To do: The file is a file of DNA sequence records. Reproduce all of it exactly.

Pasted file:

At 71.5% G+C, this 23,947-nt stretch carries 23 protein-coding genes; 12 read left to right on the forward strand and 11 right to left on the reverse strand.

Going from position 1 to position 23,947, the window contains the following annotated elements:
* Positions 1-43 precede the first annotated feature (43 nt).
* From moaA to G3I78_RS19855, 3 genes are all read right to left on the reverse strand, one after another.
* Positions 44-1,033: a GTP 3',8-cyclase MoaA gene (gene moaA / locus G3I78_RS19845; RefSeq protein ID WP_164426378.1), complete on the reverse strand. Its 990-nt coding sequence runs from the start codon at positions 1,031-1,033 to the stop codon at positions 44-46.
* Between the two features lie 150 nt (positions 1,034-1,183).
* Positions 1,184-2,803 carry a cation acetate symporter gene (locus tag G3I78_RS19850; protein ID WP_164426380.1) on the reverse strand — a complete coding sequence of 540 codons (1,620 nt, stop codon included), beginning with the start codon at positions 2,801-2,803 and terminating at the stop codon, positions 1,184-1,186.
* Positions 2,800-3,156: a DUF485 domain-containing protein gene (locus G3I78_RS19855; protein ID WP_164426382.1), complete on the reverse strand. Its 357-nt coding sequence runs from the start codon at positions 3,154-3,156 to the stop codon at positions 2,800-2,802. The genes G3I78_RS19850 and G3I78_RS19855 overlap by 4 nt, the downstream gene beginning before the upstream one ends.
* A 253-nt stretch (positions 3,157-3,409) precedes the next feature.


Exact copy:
At 71.5% G+C, this 23,947-nt stretch carries 23 protein-coding genes; 12 read left to right on the forward strand and 11 right to left on the reverse strand.

Going from position 1 to position 23,947, the window contains the following annotated elements:
* Positions 1-43 precede the first annotated feature (43 nt).
* From moaA to G3I78_RS19855, 3 genes are all read right to left on the reverse strand, one after another.
* Positions 44-1,033: a GTP 3',8-cyclase MoaA gene (gene moaA / locus G3I78_RS19845; RefSeq protein ID WP_164426378.1), complete on the reverse strand. Its 990-nt coding sequence runs from the start codon at positions 1,031-1,033 to the stop codon at positions 44-46.
* Between the two features lie 150 nt (positions 1,034-1,183).
* Positions 1,184-2,803 carry a cation acetate symporter gene (locus tag G3I78_RS19850; protein ID WP_164426380.1) on the reverse strand — a complete coding sequence of 540 codons (1,620 nt, stop codon included), beginning with the start codon at positions 2,801-2,803 and terminating at the stop codon, positions 1,184-1,186.
* Positions 2,800-3,156: a DUF485 domain-containing protein gene (locus G3I78_RS19855; protein ID WP_164426382.1), complete on the reverse strand. Its 357-nt coding sequence runs from the start codon at positions 3,154-3,156 to the stop codon at positions 2,800-2,802. The genes G3I78_RS19850 and G3I78_RS19855 overlap by 4 nt, the downstream gene beginning before the upstream one ends.
* A 253-nt stretch (positions 3,157-3,409) precedes the next feature.